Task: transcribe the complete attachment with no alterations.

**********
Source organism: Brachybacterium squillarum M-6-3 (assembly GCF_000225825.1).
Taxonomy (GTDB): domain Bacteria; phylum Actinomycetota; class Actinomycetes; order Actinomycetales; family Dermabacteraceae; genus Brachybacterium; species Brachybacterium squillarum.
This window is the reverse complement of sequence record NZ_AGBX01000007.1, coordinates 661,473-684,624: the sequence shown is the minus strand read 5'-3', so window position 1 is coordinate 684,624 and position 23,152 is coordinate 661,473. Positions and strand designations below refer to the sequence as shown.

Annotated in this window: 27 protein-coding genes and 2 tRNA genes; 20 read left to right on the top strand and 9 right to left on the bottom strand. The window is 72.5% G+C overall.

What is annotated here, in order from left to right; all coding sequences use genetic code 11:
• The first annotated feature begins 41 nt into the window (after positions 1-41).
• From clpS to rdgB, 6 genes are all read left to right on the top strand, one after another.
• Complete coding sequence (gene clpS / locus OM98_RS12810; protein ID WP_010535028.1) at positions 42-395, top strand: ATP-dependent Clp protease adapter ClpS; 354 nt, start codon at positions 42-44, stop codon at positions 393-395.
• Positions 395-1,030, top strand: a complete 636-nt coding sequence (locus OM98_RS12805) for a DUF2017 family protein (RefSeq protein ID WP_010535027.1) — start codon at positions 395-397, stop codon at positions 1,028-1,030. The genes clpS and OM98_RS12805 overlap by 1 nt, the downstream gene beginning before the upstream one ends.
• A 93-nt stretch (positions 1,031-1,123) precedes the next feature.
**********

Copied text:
Source organism: Brachybacterium squillarum M-6-3 (assembly GCF_000225825.1).
Taxonomy (GTDB): domain Bacteria; phylum Actinomycetota; class Actinomycetes; order Actinomycetales; family Dermabacteraceae; genus Brachybacterium; species Brachybacterium squillarum.
This window is the reverse complement of sequence record NZ_AGBX01000007.1, coordinates 661,473-684,624: the sequence shown is the minus strand read 5'-3', so window position 1 is coordinate 684,624 and position 23,152 is coordinate 661,473. Positions and strand designations below refer to the sequence as shown.

Annotated in this window: 27 protein-coding genes and 2 tRNA genes; 20 read left to right on the top strand and 9 right to left on the bottom strand. The window is 72.5% G+C overall.

What is annotated here, in order from left to right; all coding sequences use genetic code 11:
• The first annotated feature begins 41 nt into the window (after positions 1-41).
• From clpS to rdgB, 6 genes are all read left to right on the top strand, one after another.
• Complete coding sequence (gene clpS / locus OM98_RS12810; protein ID WP_010535028.1) at positions 42-395, top strand: ATP-dependent Clp protease adapter ClpS; 354 nt, start codon at positions 42-44, stop codon at positions 393-395.
• Positions 395-1,030, top strand: a complete 636-nt coding sequence (locus OM98_RS12805) for a DUF2017 family protein (RefSeq protein ID WP_010535027.1) — start codon at positions 395-397, stop codon at positions 1,028-1,030. The genes clpS and OM98_RS12805 overlap by 1 nt, the downstream gene beginning before the upstream one ends.
• A 93-nt stretch (positions 1,031-1,123) precedes the next feature.